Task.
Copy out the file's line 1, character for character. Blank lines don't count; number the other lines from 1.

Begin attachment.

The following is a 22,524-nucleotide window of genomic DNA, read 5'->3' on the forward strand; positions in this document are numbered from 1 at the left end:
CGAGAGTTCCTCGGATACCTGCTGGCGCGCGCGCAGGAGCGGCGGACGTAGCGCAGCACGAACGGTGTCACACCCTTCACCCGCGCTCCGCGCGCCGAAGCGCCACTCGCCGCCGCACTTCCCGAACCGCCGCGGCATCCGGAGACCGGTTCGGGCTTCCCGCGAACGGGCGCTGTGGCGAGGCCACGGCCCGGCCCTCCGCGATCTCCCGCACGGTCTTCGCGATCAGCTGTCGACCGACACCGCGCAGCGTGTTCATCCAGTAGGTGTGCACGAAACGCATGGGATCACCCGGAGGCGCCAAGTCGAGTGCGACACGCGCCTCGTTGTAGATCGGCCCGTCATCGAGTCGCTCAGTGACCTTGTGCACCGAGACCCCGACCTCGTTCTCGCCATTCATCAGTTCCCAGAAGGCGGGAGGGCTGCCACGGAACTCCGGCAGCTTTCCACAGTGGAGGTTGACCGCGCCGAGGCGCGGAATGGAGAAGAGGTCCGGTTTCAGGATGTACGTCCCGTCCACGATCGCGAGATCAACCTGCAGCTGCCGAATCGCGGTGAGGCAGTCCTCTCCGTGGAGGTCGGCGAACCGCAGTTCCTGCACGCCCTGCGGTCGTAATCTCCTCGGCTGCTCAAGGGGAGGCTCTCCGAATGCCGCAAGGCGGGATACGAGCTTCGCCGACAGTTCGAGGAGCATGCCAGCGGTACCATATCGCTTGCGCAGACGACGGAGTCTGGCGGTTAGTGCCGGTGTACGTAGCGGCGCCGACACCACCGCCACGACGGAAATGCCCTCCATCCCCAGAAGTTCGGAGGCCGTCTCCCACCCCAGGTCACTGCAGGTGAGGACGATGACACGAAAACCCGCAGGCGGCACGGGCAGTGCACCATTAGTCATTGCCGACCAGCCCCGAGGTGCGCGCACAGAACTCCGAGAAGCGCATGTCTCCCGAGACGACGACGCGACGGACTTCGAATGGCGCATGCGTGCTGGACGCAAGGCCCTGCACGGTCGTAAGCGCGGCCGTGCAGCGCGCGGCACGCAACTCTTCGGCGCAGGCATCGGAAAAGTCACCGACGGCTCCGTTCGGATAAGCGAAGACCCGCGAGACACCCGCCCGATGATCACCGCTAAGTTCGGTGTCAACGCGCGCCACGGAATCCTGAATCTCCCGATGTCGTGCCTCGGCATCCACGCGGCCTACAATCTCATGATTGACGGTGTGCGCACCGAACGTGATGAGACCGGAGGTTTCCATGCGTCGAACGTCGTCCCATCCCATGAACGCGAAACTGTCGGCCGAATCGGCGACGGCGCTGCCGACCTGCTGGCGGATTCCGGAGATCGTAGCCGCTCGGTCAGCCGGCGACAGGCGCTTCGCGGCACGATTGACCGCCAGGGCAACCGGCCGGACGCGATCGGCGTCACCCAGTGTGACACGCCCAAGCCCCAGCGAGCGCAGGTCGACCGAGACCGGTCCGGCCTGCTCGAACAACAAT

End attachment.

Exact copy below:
The following is a 22,524-nucleotide window of genomic DNA, read 5'->3' on the forward strand; positions in this document are numbered from 1 at the left end: